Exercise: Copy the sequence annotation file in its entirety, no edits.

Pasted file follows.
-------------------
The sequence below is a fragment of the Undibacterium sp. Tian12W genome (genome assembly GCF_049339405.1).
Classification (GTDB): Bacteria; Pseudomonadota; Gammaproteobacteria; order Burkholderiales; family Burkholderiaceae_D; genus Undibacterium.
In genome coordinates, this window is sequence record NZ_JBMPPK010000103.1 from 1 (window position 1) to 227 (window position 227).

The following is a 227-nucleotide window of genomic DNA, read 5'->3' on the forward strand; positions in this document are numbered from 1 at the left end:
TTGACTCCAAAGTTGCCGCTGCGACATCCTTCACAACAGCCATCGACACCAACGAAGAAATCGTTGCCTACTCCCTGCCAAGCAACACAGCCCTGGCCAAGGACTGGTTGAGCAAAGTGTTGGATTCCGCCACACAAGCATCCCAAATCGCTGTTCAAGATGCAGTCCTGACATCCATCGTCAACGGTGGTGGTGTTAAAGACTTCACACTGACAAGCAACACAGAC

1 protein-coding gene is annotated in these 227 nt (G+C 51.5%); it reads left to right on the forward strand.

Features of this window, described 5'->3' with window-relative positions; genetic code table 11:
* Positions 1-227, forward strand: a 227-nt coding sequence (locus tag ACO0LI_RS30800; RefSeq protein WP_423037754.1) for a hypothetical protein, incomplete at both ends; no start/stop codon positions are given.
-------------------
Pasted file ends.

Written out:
The sequence below is a fragment of the Undibacterium sp. Tian12W genome (genome assembly GCF_049339405.1).
Classification (GTDB): Bacteria; Pseudomonadota; Gammaproteobacteria; order Burkholderiales; family Burkholderiaceae_D; genus Undibacterium.
In genome coordinates, this window is sequence record NZ_JBMPPK010000103.1 from 1 (window position 1) to 227 (window position 227).

The following is a 227-nucleotide window of genomic DNA, read 5'->3' on the forward strand; positions in this document are numbered from 1 at the left end:
TTGACTCCAAAGTTGCCGCTGCGACATCCTTCACAACAGCCATCGACACCAACGAAGAAATCGTTGCCTACTCCCTGCCAAGCAACACAGCCCTGGCCAAGGACTGGTTGAGCAAAGTGTTGGATTCCGCCACACAAGCATCCCAAATCGCTGTTCAAGATGCAGTCCTGACATCCATCGTCAACGGTGGTGGTGTTAAAGACTTCACACTGACAAGCAACACAGAC

1 protein-coding gene is annotated in these 227 nt (G+C 51.5%); it reads left to right on the forward strand.

Features of this window, described 5'->3' with window-relative positions; genetic code table 11:
* Positions 1-227, forward strand: a 227-nt coding sequence (locus tag ACO0LI_RS30800; RefSeq protein WP_423037754.1) for a hypothetical protein, incomplete at both ends; no start/stop codon positions are given.